Jamie: Good advice. Also, Darryl has spoken and he said, “Why, bro, why? Love, Darryl.” So. 

Michael: He probably didn’t anticipate your reading that out loud.

Jamie: That’s all right. Well, sorry, Darryl. Put you in the spotlight, so we all get our moment. Also, Qzzr does work. So thank you to the brave folks who did that and then let us know, so feel free to click that in the chat box. We have time for a couple of more questions, and we have some. So I’m gonna…

Michael: Perfect.

Jamie:, keep asking them if you’re excited about that. The other question I have is… Let’s see, we’ve got Greg asking, “How can you use social media to nurture the leads that you generated?” So you talked, you know, all day here, all day, sorry, for the past hour, about how to get the leads, but how do you actually push them through the, you know, down the funnel, I guess, so to speak?

Michael: Of course. So we’re talking in terms of, sorry, nurturing them on social media, right? And not, you know, with your email funnel?

Jamie: Yes, yeah. How can you use social media specifically, yeah, to continue nurturing?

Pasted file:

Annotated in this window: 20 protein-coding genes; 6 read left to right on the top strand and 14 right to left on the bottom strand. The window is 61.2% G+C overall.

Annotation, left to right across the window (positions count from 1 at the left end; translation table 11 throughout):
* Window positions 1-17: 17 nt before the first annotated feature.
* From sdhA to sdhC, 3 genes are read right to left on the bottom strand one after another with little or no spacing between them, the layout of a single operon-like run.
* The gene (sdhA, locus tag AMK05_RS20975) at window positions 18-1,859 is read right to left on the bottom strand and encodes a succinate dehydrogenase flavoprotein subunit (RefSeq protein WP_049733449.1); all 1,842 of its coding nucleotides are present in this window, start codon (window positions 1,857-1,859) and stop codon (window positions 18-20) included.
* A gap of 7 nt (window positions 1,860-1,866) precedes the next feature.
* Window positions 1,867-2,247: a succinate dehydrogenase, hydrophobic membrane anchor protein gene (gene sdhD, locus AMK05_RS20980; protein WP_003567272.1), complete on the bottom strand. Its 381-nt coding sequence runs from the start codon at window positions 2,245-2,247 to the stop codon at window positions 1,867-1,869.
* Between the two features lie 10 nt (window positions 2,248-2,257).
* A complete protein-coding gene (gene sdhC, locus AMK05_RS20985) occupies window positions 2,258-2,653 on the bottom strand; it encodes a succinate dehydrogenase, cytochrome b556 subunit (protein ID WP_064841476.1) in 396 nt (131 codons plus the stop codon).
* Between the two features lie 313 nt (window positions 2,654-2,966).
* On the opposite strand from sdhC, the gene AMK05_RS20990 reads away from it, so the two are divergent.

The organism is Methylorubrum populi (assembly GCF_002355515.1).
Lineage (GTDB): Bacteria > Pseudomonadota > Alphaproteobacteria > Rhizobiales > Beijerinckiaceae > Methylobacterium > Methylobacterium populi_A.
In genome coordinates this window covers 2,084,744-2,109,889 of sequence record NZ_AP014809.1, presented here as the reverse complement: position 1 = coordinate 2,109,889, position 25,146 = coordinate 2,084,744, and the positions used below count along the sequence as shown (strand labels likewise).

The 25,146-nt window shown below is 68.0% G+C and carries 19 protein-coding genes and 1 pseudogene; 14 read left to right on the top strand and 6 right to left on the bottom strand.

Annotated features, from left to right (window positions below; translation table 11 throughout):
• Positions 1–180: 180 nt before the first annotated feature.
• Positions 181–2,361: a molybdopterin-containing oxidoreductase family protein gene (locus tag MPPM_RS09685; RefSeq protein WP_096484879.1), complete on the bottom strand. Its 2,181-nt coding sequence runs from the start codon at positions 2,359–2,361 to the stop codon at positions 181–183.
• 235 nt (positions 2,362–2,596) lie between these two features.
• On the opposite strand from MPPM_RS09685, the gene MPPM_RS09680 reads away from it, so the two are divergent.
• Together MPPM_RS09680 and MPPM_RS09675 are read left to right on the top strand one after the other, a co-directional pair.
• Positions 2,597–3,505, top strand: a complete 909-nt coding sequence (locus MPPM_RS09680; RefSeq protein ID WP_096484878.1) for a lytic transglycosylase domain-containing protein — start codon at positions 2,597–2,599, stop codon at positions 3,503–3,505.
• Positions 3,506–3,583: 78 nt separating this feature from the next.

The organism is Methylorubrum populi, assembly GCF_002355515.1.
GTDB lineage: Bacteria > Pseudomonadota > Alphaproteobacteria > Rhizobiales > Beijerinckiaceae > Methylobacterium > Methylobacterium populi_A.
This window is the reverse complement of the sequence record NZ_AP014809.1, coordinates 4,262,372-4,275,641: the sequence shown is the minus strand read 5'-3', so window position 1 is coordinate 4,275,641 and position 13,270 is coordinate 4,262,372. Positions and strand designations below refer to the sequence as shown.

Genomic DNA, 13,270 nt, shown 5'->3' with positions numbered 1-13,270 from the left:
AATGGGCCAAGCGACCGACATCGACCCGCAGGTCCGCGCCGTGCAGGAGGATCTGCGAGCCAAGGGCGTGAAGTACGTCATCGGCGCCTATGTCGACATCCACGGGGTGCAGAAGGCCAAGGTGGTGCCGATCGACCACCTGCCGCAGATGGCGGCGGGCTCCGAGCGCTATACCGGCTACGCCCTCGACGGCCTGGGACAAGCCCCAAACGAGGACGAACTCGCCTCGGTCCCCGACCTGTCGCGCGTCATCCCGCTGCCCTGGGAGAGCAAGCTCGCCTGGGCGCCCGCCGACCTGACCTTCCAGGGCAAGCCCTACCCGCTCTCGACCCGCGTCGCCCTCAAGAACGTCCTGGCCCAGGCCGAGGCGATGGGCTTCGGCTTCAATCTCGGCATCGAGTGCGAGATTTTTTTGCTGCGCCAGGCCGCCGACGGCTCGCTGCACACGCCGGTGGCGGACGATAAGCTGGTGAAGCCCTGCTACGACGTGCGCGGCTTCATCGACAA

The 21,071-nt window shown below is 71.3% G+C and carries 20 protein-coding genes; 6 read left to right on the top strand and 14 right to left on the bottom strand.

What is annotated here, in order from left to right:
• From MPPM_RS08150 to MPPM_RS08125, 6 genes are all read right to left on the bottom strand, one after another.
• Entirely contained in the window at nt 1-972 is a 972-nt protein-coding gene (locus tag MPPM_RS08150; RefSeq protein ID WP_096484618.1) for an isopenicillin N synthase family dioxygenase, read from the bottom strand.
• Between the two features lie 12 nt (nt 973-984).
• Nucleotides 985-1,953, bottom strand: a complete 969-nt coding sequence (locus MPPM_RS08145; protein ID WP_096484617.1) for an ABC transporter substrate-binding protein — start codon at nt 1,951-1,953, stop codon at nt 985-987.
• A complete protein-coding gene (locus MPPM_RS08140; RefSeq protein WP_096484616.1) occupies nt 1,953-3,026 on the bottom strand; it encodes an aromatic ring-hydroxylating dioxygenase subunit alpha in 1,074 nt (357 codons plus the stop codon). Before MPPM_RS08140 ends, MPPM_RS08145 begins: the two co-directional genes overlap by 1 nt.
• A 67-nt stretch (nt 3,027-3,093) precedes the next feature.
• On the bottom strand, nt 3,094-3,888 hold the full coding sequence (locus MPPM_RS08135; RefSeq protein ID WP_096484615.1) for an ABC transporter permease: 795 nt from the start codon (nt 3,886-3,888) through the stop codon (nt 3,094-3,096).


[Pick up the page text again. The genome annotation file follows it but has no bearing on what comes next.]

Michael: So here are qualifiers I could think of just off the top of my head. So if you aren’t super inclined to spend a lot of money on Facebook, which, and, of course, not everybody is, you can definitely create those target audiences where you upload these lists of the people that you want to nurture, right? To Facebook’s Power Editor, but only spend maybe a couple of dollars on a campaign that tries to drive them to like your page. And then, you know, they have the chance to see your organic content as it comes through.

Another thing you could do is, I would definitely…I’m a huge proponent of making it very clear to your customers after they either buy your product or they become a subscriber of your product to try to funnel them into your social media pages. So maybe in your thank you email from right when they purchase from you, you can say, “Hey, make sure to give us a follow on social media. We’re very active. Here are different pages, you know, based on which networks you like.” And really from there, kind of harping on the fact that you’ll be there to engage with them should they have any queries or feedback.